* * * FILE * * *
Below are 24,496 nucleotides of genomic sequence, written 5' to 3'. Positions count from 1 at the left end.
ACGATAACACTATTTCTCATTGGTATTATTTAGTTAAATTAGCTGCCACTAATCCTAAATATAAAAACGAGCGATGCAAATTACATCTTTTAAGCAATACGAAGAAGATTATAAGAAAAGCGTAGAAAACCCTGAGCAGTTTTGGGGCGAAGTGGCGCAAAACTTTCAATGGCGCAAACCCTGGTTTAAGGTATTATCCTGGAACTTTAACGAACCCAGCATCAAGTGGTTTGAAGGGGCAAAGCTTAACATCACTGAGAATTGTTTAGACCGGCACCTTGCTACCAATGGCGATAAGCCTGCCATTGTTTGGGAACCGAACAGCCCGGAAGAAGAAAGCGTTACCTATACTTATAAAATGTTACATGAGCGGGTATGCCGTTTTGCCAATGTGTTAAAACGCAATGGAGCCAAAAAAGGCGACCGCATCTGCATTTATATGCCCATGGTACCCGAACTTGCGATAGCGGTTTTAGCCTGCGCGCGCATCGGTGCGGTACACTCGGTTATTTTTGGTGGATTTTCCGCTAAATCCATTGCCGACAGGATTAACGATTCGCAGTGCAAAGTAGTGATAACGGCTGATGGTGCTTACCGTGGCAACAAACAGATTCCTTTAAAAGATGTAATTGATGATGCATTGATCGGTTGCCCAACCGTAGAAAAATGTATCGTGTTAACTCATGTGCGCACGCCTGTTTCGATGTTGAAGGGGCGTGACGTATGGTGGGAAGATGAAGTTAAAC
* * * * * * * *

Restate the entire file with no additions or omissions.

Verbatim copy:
Below are 24,496 nucleotides of genomic sequence, written 5' to 3'. Positions count from 1 at the left end.
ACGATAACACTATTTCTCATTGGTATTATTTAGTTAAATTAGCTGCCACTAATCCTAAATATAAAAACGAGCGATGCAAATTACATCTTTTAAGCAATACGAAGAAGATTATAAGAAAAGCGTAGAAAACCCTGAGCAGTTTTGGGGCGAAGTGGCGCAAAACTTTCAATGGCGCAAACCCTGGTTTAAGGTATTATCCTGGAACTTTAACGAACCCAGCATCAAGTGGTTTGAAGGGGCAAAGCTTAACATCACTGAGAATTGTTTAGACCGGCACCTTGCTACCAATGGCGATAAGCCTGCCATTGTTTGGGAACCGAACAGCCCGGAAGAAGAAAGCGTTACCTATACTTATAAAATGTTACATGAGCGGGTATGCCGTTTTGCCAATGTGTTAAAACGCAATGGAGCCAAAAAAGGCGACCGCATCTGCATTTATATGCCCATGGTACCCGAACTTGCGATAGCGGTTTTAGCCTGCGCGCGCATCGGTGCGGTACACTCGGTTATTTTTGGTGGATTTTCCGCTAAATCCATTGCCGACAGGATTAACGATTCGCAGTGCAAAGTAGTGATAACGGCTGATGGTGCTTACCGTGGCAACAAACAGATTCCTTTAAAAGATGTAATTGATGATGCATTGATCGGTTGCCCAACCGTAGAAAAATGTATCGTGTTAACTCATGTGCGCACGCCTGTTTCGATGTTGAAGGGGCGTGACGTATGGTGGGAAGATGAAGTTAAAC